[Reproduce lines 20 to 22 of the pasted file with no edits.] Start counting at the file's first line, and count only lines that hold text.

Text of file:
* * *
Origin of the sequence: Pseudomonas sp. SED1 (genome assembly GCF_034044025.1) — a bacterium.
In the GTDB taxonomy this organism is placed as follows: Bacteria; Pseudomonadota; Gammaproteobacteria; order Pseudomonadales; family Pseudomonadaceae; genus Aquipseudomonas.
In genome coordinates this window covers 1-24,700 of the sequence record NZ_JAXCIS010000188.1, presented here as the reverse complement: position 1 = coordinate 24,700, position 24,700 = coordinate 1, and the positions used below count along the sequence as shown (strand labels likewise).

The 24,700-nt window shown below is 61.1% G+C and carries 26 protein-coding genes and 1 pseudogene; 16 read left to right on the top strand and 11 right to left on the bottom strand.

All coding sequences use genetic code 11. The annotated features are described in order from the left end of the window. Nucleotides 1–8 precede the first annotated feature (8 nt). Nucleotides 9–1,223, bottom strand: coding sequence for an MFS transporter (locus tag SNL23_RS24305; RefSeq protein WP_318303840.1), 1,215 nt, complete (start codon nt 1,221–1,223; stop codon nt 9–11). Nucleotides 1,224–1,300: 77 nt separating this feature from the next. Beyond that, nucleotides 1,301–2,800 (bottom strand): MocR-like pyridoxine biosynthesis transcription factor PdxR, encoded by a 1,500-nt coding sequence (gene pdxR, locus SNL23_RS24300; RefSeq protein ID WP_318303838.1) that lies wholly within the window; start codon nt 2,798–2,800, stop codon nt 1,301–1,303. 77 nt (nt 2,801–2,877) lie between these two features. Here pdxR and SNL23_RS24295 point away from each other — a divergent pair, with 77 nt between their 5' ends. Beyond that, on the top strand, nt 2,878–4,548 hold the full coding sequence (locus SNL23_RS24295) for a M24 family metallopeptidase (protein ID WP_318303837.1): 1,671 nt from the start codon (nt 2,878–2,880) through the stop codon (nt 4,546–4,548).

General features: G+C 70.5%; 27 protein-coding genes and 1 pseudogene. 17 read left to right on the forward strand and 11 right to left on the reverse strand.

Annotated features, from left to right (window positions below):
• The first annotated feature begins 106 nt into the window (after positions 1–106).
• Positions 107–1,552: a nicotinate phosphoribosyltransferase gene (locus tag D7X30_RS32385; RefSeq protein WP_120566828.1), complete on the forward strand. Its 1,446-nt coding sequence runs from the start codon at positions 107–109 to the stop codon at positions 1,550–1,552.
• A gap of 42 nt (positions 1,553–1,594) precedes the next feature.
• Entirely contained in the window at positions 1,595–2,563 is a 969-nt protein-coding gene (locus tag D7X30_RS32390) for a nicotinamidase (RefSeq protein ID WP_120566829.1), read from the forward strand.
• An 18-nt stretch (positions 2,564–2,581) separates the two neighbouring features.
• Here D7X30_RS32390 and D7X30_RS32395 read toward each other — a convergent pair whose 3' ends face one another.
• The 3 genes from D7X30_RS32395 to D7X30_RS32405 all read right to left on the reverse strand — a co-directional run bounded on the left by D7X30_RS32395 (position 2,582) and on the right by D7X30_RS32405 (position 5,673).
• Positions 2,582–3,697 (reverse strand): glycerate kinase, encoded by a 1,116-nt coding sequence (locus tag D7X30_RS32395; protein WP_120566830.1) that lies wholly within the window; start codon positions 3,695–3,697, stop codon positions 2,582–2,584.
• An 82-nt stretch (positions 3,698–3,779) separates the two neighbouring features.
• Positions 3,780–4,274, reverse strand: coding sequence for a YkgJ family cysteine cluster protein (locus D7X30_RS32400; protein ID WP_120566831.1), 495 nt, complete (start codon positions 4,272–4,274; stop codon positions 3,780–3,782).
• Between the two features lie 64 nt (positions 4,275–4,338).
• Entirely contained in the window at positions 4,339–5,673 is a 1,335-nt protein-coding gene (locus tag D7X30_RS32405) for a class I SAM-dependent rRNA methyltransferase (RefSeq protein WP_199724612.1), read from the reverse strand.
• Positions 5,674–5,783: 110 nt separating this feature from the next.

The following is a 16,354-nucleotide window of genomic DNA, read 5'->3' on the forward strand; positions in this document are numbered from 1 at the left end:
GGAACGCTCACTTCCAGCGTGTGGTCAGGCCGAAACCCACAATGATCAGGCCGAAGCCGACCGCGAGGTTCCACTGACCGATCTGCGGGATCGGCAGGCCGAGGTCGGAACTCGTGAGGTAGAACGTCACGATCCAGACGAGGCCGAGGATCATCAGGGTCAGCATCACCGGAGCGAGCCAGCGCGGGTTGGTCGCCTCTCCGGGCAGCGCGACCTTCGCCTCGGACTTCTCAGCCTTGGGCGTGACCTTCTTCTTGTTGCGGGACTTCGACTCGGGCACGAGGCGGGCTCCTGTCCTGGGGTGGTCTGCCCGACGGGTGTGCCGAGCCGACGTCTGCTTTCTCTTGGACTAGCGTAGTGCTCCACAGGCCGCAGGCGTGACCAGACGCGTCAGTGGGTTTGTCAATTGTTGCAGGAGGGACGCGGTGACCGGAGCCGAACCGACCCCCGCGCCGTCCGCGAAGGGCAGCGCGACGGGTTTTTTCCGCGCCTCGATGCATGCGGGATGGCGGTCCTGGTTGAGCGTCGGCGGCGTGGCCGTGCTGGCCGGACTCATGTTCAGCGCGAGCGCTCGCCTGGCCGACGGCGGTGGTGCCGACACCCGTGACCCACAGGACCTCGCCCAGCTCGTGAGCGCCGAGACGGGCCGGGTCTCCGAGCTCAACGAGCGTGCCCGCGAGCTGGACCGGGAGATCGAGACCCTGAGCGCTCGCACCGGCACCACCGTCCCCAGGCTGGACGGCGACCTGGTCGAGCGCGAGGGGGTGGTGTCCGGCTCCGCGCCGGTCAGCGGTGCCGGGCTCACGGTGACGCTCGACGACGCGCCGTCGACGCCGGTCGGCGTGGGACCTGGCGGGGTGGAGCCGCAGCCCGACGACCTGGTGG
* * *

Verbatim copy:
• Positions 5,674–5,783: 110 nt separating this feature from the next.

The following is a 16,354-nucleotide window of genomic DNA, read 5'->3' on the forward strand; positions in this document are numbered from 1 at the left end:
GGAACGCTCACTTCCAGCGTGTGGTCAGGCCGAAACCCACAATGATCAGGCCGAAGCCGACCGCGAGGTTCCACTGACCGATCTGCGGGATCGGCAGGCCGAGGTCGGAACTCGTGAGGTAGAACGTCACGATCCAGACGAGGCCGAGGATCATCAGGGTCAGCATCACCGGAGCGAGCCAGCGCGGGTTGGTCGCCTCTCCGGGCAGCGCGACCTTCGCCTCGGACTTCTCAGCCTTGGGCGTGACCTTCTTCTTGTTGCGGGACTTCGACTCGGGCACGAGGCGGGCTCCTGTCCTGGGGTGGTCTGCCCGACGGGTGTGCCGAGCCGACGTCTGCTTTCTCTTGGACTAGCGTAGTGCTCCACAGGCCGCAGGCGTGACCAGACGCGTCAGTGGGTTTGTCAATTGTTGCAGGAGGGACGCGGTGACCGGAGCCGAACCGACCCCCGCGCCGTCCGCGAAGGGCAGCGCGACGGGTTTTTTCCGCGCCTCGATGCATGCGGGATGGCGGTCCTGGTTGAGCGTCGGCGGCGTGGCCGTGCTGGCCGGACTCATGTTCAGCGCGAGCGCTCGCCTGGCCGACGGCGGTGGTGCCGACACCCGTGACCCACAGGACCTCGCCCAGCTCGTGAGCGCCGAGACGGGCCGGGTCTCCGAGCTCAACGAGCGTGCCCGCGAGCTGGACCGGGAGATCGAGACCCTGAGCGCTCGCACCGGCACCACCGTCCCCAGGCTGGACGGCGACCTGGTCGAGCGCGAGGGGGTGGTGTCCGGCTCCGCGCCGGTCAGCGGTGCCGGGCTCACGGTGACGCTCGACGACGCGCCGTCGACGCCGGTCGGCGTGGGACCTGGCGGGGTGGAGCCGCAGCCCGACGACCTGGTGG